NY Daily News wrote on the recent efforts by Senator Gianaris and other elected officials to resond to the string of crime in Astoria. Senator Gianaris' bills to protect children from predators in addition to expanding the Good Samaritan Law to small businesses will combat these crimes and reduce the amount of danger in our streets.
A recent spate of gropings, car break-ins and purse snatchings is sparking calls for expanded civilian patrols and block watchers in Astoria.
Vallone, along with state Sen. Michael Gianaris (D-Astoria) and Assemblywoman Aravella Simotas (D-Astoria), rallied with local residents last week and unveiled a anti-crime plan that includes both legislation and civic activism.
NY1 also wrote on the elected officials' responses to the recent surge of crimes in Astoria, including Senator Gianaris' plans to protect small businesses and organizations from lawsuit should they need to be safe havens for residents who feel they are in danger.
NY1 VIDEO: At an Astoria rally on Thursday, elected officials revealed new crime-fighting legislation that will dole out harsher punishment for sex crimes and not have store owners be liable for injuries that happen while helping a victim seeking shelter.
FOX News reported on the recent string of controversies surrounding TSA's strip searches of elderly women and their later denial of such happenings. Senator Gianaris was interviewed byLisa Evers of Fox 5about the need for an investigation into what actually happened.
An 85-year-old grandmother says Transportation Security Administration (TSA) agents at John F. Kennedy Airport in New York humiliated her by strip searching her earlier this week and she plans to sue, the New York Daily News reported.
But the TSA denies that ever happened.
Lenore Zimmerman, from Long Beach, N.Y., says she was pulled into a private screening room by security Tuesday who then proceeded to take off her clothes, the newspaper reported.
Bill allows local businesses and non-profits to be safe-havens for crime victims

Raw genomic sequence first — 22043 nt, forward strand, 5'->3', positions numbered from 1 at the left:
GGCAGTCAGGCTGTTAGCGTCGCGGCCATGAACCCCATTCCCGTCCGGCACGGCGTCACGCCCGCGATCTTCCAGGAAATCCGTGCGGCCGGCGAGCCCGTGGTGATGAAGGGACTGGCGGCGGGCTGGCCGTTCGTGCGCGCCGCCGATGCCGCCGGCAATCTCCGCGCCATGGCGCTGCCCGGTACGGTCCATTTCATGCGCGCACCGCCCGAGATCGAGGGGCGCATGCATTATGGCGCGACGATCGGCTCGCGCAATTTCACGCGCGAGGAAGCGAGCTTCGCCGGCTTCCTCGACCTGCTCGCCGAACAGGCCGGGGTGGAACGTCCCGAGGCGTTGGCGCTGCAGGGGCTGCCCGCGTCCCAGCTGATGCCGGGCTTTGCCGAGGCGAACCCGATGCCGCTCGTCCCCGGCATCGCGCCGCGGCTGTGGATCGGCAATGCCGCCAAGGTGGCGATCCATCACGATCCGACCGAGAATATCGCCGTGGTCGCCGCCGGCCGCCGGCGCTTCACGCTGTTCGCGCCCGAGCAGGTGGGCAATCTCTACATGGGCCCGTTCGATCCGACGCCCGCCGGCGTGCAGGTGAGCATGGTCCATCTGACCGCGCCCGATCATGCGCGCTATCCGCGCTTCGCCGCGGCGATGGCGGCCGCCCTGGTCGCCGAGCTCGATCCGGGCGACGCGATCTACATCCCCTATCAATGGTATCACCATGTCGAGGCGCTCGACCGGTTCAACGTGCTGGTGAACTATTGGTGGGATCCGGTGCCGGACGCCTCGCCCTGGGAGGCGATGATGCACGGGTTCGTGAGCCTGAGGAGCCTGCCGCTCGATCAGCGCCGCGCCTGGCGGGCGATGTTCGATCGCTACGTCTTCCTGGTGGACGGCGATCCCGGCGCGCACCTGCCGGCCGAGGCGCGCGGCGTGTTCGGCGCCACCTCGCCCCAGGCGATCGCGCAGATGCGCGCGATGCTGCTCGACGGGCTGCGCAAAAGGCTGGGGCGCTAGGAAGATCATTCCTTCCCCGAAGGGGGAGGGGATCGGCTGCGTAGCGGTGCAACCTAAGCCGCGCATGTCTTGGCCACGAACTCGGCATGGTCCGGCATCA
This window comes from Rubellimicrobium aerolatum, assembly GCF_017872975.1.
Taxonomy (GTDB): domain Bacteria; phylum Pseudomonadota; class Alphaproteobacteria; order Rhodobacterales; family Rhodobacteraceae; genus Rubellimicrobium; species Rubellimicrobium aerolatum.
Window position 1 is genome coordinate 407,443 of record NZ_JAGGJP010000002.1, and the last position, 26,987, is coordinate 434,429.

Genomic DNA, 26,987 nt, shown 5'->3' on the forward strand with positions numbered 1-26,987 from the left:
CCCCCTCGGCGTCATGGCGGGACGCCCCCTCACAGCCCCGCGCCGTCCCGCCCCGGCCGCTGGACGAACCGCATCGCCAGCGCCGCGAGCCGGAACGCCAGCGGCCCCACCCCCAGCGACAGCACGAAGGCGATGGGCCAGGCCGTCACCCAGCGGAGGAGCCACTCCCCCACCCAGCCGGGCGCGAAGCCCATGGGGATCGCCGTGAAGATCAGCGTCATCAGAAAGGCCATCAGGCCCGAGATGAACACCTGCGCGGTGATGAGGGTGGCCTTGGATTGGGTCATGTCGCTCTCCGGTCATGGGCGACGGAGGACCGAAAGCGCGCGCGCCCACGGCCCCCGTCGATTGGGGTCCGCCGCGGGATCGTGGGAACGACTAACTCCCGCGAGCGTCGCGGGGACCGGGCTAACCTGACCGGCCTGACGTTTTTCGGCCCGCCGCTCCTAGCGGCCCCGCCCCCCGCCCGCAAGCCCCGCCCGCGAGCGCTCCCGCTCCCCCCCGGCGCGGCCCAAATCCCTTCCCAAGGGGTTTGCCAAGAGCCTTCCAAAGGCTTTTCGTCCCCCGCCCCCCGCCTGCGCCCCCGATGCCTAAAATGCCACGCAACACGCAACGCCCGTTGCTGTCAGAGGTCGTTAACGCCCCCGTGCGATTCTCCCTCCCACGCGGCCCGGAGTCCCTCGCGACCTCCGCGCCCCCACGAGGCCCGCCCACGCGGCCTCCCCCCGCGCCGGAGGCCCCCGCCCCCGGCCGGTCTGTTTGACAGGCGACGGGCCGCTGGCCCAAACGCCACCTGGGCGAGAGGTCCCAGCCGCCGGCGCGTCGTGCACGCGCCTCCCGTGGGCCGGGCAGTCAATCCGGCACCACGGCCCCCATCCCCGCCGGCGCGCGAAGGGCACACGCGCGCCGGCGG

Queens, NY – Continuing his fight to ensure safety in the neighborhood, Senator Michael Gianaris today announced he has introduced new legislation expanding New York’s “Good Samaritan” laws. The legislation would protect local businesses and non-profits offering themselves as safe havens from being held liable for damages or injuries that may have occurred while helping a victim.
Senator Gianaris held a press conference at Dazies, a restaurant owned by a small business owner in Sunnyside, to formally announce the legislation.
CBS New York wrote this article that talks about the appeal by local officials to expand New York’s Good Samaritan laws. Senator Gianaris feels that strengthening the law will be effective in preventing crime.
Sunnyside Post reports on Senator Gianaris’ introduction of new legislation that expands on New York’s Good Samaritan laws. The new bill extends liability protection to local business and non-profits acting as safe havens for individuals who feel unsafe.
An article written by the Queens Gazette looks into the new legislation proposed by Senator Gianaris, which would expand on current New York Good Samaritan laws in order to protect local businesses and non-profits from being held liable for damages or injuries that could occur while helping a victim.
Continuing his fight to ensure safety in the neighborhood, state Senator Michael Gianaris announced he has introduced new legislation expanding New York’s Good Samaritan laws.
The legislation would protect local businesses and non-profits offering themselves as safe havens from being held liable for damages or injuries that may have occurred while helping a victim.
The New York Post wrote an article about community leaders from Queens who are complaining that a $4.8 million fine issued to Morgan Stanley for a price-fixing scheme is not enough. Senator Gianaris feels that such an insignificant fine would continue to permit the bank to reap the benefits of its illicit profits.
Two local lawmakers have asked a judge to pull the plug on a deal that leaves victims of a huge electricity price-fixing scheme out in the cold.
State Sen. Michael Gianaris and City Councilman Peter Vallone Jr., both Queens Democrats, wrote Manhattan federal Judge William Pauley asking him to order Morgan Stanley to refund millions of dollars to Con Ed customers.